• Thus, Sir, you fee how I have mistaken a A Chriftian name has likewise been often used • cloud for a Juno; and if you can make any as a badge of diftin&ion, and made the occasion 6 use of this adventure, for the benefit of those of a club. That of the George's, which used to • who may possibly be as vain young coxcombs as meet at the sign of the George on St. George's. myself, I do most heartily give you leave, I am, day, and swear before George, is fill fresh in

every one's memory. Your most humble admirer, There are at present in several parts of this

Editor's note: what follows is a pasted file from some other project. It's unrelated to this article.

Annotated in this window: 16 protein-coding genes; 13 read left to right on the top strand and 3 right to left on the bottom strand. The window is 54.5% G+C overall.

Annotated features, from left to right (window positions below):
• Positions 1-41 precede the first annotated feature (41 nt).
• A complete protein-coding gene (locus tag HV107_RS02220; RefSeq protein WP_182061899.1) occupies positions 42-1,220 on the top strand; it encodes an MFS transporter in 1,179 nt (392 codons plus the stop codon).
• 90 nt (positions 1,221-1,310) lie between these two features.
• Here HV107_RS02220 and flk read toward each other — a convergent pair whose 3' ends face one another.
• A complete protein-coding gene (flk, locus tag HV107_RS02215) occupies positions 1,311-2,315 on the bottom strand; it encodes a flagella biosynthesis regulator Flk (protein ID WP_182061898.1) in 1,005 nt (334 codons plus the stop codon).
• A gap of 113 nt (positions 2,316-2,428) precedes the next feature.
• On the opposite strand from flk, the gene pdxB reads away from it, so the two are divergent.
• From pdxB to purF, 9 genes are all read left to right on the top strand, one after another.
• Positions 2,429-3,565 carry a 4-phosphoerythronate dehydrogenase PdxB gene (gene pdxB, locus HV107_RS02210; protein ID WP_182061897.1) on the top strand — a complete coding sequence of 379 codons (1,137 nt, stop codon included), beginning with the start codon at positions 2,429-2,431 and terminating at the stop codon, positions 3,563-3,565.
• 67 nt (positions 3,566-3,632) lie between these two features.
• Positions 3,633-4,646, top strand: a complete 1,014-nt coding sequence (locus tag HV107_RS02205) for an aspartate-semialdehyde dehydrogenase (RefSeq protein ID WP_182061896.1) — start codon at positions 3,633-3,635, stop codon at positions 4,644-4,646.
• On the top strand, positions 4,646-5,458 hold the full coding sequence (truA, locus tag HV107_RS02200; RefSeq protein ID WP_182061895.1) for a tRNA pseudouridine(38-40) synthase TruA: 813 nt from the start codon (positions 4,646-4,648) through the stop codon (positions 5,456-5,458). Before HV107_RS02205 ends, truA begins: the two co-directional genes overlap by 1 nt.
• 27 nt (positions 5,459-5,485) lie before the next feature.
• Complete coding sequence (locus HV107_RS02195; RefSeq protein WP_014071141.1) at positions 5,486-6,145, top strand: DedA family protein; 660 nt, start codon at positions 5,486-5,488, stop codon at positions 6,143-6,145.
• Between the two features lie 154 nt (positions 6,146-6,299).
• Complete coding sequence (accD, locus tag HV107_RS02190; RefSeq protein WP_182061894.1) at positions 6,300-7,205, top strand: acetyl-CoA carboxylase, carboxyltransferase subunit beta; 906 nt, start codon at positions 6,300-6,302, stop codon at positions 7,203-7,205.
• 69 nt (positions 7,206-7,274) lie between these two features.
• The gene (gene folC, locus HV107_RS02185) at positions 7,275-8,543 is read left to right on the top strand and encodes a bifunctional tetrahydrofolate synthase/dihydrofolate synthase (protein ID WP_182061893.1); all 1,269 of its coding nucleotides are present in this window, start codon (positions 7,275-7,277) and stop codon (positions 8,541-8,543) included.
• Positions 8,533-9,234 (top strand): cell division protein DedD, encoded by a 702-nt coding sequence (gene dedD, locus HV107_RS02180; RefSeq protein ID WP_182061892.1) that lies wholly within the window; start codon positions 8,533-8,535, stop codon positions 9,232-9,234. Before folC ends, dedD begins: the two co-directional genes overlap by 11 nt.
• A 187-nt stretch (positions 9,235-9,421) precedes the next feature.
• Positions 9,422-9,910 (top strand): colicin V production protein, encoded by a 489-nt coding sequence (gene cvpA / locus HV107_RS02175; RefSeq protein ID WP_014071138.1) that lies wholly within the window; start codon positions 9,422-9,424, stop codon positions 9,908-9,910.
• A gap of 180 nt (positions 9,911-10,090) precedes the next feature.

• B. L.' city what they call Street-Clubs, in which the I design to visit the next Masquerade myself, chief inhabitants of the street converse together

every night. I rem m'ier, upon my enquiring in the lame habit I wore at Grand Cairo : and

after lodgings in Ormond-street, the landlord, till then shall suspend my judgment of this mid

to recommend that quarter of the town, told me, night entertainment.


there was at that time a very good club in it; he also told me, upon farther discourse with him,

that two or three noisy country-squires, who were No9. SATURDAY, MARCH 10. settled there the year before, had.considerably

sunk the price of house-ren;; and that the club -----Tigris agit rabidâ cum tigride pacem (to prevent the like inconveniencies for the fuo Perpetuam, jævis inter se convenit ursis.

ture) had thoughts of taking every house that beJuv. Sat. xv. ver, 163. came vacant into their own hands, till they had Tiger with Tiger, Bear with Bear, you'll find